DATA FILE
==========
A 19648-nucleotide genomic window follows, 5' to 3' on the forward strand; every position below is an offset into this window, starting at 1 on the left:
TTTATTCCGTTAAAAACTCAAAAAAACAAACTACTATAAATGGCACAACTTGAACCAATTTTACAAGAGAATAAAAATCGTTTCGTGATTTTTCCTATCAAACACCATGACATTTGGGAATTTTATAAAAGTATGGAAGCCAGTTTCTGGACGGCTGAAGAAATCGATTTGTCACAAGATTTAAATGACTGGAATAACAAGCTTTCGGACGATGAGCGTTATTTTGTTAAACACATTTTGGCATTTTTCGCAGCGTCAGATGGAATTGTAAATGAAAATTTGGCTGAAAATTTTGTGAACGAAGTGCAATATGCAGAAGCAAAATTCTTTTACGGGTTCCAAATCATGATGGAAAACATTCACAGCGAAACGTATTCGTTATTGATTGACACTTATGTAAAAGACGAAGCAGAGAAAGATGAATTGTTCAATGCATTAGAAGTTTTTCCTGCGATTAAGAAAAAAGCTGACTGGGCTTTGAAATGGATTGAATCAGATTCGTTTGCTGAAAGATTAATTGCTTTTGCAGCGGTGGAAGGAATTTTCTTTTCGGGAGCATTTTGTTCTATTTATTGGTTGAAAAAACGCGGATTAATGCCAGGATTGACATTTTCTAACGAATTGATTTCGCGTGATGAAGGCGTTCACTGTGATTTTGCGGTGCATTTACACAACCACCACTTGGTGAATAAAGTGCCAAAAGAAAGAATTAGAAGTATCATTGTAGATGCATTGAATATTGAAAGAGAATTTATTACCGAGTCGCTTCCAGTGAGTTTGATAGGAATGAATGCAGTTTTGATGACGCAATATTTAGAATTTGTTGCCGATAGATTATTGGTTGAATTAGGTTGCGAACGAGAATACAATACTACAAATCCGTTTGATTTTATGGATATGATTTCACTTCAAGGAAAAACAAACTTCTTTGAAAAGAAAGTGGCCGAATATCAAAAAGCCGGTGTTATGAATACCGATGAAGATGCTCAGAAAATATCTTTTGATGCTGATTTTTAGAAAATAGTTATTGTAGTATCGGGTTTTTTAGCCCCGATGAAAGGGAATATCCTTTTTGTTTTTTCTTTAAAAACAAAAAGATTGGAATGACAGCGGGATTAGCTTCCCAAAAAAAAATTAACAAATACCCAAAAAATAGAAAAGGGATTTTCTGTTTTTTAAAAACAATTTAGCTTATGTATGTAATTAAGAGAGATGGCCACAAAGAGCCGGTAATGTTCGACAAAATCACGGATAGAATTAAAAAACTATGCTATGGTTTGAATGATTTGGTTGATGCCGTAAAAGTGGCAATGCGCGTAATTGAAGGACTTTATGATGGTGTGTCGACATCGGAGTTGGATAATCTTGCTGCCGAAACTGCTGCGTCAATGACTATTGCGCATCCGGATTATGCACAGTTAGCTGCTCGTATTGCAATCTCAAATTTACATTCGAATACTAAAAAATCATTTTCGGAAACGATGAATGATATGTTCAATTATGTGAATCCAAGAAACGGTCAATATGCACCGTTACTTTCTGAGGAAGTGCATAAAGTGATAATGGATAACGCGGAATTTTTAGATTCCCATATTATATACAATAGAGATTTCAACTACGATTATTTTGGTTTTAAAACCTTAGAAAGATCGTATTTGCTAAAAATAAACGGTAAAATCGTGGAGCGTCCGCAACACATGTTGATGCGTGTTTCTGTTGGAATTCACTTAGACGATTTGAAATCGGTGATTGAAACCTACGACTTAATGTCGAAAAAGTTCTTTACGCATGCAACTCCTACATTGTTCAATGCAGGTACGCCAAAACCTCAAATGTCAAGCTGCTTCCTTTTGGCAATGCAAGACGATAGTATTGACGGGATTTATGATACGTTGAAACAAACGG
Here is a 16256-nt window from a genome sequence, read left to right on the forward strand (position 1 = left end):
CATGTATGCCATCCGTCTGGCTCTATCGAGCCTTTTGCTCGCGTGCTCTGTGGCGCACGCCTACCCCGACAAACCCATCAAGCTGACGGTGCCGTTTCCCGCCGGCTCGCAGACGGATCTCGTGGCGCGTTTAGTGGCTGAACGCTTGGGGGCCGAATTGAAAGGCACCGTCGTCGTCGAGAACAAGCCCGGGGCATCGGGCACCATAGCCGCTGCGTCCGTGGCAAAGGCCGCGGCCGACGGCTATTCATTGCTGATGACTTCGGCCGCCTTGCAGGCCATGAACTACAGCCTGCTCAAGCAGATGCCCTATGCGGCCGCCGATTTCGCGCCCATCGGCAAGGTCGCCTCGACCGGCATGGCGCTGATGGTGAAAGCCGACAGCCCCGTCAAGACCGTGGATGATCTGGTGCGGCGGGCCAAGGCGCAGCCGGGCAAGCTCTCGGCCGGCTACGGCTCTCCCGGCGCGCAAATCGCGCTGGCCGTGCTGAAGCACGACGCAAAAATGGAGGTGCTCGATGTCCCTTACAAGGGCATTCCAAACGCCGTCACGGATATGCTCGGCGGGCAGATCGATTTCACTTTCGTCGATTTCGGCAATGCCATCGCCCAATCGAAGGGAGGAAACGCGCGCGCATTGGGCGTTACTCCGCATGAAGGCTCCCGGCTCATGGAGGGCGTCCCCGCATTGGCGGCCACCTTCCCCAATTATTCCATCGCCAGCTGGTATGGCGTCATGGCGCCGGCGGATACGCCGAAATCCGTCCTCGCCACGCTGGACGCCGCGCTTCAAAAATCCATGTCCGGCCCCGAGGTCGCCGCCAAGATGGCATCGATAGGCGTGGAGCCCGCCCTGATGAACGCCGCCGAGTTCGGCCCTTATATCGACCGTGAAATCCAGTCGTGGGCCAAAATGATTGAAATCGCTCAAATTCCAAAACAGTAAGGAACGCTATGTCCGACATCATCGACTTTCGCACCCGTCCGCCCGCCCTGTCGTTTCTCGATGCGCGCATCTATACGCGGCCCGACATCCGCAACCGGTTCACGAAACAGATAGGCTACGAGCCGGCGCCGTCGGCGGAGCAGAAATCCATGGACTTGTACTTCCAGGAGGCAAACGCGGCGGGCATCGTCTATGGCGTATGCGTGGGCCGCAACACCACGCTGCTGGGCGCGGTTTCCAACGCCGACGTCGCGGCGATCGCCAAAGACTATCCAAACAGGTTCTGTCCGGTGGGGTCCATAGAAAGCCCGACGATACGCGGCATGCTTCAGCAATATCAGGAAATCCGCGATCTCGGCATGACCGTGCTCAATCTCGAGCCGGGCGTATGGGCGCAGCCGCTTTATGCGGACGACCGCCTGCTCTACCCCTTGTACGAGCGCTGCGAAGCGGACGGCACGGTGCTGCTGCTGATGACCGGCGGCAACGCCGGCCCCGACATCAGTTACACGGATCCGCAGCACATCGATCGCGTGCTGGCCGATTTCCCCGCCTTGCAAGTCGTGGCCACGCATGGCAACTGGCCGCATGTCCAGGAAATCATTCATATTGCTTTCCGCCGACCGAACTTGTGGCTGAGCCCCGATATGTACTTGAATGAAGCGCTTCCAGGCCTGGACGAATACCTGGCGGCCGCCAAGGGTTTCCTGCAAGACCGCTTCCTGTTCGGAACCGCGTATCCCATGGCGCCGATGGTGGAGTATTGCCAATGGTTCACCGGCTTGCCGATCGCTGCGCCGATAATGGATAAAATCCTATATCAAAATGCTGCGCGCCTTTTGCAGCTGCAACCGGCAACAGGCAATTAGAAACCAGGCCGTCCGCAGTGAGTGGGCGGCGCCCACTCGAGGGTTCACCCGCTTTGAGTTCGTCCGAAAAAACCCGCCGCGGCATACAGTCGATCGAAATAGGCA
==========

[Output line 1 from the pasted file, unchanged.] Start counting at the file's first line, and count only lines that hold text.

A 19648-nucleotide genomic window follows, 5' to 3' on the forward strand; every position below is an offset into this window, starting at 1 on the left: